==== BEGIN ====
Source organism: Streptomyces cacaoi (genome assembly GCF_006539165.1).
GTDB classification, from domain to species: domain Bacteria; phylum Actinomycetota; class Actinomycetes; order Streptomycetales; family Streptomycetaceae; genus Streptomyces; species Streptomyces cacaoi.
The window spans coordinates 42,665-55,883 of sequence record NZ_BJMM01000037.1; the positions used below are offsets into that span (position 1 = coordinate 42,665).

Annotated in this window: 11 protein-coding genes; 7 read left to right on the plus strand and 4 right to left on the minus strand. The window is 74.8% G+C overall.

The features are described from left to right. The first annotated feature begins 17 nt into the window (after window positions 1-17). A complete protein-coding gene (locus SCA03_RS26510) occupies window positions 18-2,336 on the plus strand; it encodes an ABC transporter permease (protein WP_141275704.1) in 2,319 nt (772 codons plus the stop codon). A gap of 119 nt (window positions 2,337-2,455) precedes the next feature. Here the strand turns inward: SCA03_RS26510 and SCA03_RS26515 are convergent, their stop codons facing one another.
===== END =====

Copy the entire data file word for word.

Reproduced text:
Source organism: Streptomyces cacaoi (genome assembly GCF_006539165.1).
GTDB classification, from domain to species: domain Bacteria; phylum Actinomycetota; class Actinomycetes; order Streptomycetales; family Streptomycetaceae; genus Streptomyces; species Streptomyces cacaoi.
The window spans coordinates 42,665-55,883 of sequence record NZ_BJMM01000037.1; the positions used below are offsets into that span (position 1 = coordinate 42,665).

Annotated in this window: 11 protein-coding genes; 7 read left to right on the plus strand and 4 right to left on the minus strand. The window is 74.8% G+C overall.

The features are described from left to right. The first annotated feature begins 17 nt into the window (after window positions 1-17). A complete protein-coding gene (locus SCA03_RS26510) occupies window positions 18-2,336 on the plus strand; it encodes an ABC transporter permease (protein WP_141275704.1) in 2,319 nt (772 codons plus the stop codon). A gap of 119 nt (window positions 2,337-2,455) precedes the next feature. Here the strand turns inward: SCA03_RS26510 and SCA03_RS26515 are convergent, their stop codons facing one another.